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Women, Men, and Music: the XY Factor, Part 1

2011 January 25

Let me begin with some residual New Year bonhomie by saying that the New Yorker’s music critic Alex Ross is not the problem here. It’s just that one sometimes needs to take an inventory of the symptoms before starting on the cause. Last month I attended a talk by Ross on the release of his latest book. The talk and the discussion which followed were was interesting enough, but throughout the evening I couldn’t help noticing that, although there were several women in attendance, every single raised voice in the room was male.

Hardly revelatory, I know. This time last year, I contributed to a relatively prominent and very good music blog’s retrospective on the best songs of the past decade. More depressing if grimly predictable than Kate Nash’s inclusion in the best-of was the fact that, out of over forty contributors, I was one of only two women. From the demise of  Plan B magazine, with its conscious commitment to encouraging female writers, to Anwyn Crawford’s recent rebuke of The Wire, the current lack of female voices in mainstream music criticism is a truth universally acknowledged.

Photograph by Flickr user Derek K Miller, showing several sets of headphones of different sizes and types laid out on a wooden surface. Image shared under Creative Commons licensing.

It takes all sorts. Image by Flickr user Derek K Miller shared under Creative Commons licensing.

As part of Ross’s audience, I’m not saying I felt excluded or unwelcome, nor did I find the questions less interesting, relevant or articulate for being asked in a masculine rather than feminine register. But something did click with me when, towards the discussion’s end, a man towards the front reticently asked Ross: “This might sound a silly question, but – do you like to dance?”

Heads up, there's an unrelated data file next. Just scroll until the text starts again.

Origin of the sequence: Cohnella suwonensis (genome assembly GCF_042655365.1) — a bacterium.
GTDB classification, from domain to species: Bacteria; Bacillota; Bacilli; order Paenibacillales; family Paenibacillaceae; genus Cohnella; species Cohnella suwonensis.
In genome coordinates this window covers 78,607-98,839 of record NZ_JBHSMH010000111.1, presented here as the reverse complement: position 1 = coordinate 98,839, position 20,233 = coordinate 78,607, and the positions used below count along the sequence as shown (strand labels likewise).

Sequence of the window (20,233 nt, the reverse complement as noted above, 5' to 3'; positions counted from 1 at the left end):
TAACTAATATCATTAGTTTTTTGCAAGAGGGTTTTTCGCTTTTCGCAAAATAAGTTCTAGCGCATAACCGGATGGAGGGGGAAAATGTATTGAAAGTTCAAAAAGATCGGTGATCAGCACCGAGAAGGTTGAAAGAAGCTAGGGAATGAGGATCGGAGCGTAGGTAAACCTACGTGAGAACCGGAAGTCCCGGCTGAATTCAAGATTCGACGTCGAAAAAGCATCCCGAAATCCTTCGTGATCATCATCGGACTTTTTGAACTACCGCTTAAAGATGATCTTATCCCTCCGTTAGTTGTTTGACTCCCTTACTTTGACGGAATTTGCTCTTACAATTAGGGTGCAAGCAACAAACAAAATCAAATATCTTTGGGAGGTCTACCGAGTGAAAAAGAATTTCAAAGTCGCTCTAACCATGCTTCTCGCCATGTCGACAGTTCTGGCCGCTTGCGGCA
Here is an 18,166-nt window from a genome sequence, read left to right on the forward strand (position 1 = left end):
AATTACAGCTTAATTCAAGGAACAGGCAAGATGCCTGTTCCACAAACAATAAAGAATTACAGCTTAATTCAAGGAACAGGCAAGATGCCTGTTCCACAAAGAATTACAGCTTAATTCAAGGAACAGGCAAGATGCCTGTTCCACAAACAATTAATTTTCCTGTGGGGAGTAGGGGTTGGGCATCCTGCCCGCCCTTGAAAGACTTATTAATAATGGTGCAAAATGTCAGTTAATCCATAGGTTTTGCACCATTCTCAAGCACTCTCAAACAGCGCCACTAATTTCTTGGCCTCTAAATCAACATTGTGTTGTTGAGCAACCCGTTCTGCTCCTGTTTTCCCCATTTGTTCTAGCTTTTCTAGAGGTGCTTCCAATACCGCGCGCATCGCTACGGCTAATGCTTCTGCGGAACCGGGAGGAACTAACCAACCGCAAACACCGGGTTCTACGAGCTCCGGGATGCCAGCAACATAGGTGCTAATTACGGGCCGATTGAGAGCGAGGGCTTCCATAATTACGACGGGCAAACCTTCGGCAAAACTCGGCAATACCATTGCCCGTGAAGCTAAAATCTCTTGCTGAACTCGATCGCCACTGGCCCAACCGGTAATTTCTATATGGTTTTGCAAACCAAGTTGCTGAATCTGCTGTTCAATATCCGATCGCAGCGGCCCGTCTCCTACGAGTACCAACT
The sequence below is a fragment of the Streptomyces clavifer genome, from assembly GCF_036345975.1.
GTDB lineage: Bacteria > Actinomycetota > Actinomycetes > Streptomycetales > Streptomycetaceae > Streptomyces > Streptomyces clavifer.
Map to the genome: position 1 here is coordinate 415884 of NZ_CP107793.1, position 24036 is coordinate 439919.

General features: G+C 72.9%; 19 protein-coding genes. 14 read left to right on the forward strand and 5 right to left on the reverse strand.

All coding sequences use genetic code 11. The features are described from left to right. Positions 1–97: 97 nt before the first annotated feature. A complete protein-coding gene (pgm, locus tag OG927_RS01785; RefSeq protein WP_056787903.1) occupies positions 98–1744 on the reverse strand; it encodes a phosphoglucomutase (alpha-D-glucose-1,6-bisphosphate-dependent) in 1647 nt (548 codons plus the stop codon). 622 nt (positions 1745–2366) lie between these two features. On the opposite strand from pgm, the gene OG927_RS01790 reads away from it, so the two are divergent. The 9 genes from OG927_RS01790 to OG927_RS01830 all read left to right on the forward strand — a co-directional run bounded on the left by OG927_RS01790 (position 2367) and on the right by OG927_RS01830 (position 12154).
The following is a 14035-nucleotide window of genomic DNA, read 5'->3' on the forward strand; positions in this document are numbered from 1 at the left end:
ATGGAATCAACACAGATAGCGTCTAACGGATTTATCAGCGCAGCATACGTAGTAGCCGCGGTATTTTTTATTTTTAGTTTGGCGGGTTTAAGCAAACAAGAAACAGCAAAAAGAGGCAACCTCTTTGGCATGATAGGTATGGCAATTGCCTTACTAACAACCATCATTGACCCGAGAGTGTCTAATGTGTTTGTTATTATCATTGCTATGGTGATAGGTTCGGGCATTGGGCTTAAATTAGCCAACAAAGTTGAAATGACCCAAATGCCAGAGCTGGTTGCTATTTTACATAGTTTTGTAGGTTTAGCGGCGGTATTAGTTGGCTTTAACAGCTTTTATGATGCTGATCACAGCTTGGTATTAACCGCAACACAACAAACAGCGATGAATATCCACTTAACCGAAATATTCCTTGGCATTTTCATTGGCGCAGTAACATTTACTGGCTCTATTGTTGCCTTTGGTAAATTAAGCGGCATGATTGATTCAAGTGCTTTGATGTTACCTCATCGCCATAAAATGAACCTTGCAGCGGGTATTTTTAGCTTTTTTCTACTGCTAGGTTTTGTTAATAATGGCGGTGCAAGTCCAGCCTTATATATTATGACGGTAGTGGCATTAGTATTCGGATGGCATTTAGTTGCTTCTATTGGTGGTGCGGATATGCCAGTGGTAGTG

The opening caveat there is as important as the question itself. Let’s start with the latter, which threw into sharp relief the varying ways one can engage with music. Let’s call the difference that of Pure versus Applied. Where Alex Ross excels is his ability to demystify music, separating and examining its component parts. This scholarly and almost clinical approach can succeed brilliantly, particularly when discussing Ross’s first love, classical music. But, as an exclusive approach, I find it lacking, and the absence of attention to dancing helps explain why.

I find it very hard to think of any song I truly love that I cannot also dance to – whether by ‘dance’ I mean drunken mock-waltzing to (White Man) In Hammersmith Palais or that routine one does to Killing in the Name Of which involves attempting to stab your knees with your eyebrows. I intellectually analyse the music I love, scouring its lyrical content and its social and cultural context for meaning to enhance my enjoyment of it, but not necessarily to justify my enjoying it in the first place. I am equally interested simply in experiencing its rhythm, its flow, its grind, its melody, the way it makes me want to move as well as the mechanics of how it achieves that, its impact on my body as well as my brain. I attach as much weight to a physical and emotional response as to a cerebral anatomising of music. Until that question was asked, the talk had concentrated wholly on the latter, lacking any consideration of the former, equally useful, dimension of how music works. So no, it wasn’t ‘a silly question’. Why the questioner, and we, might feel that it is, perhaps approaches the heart of the matter.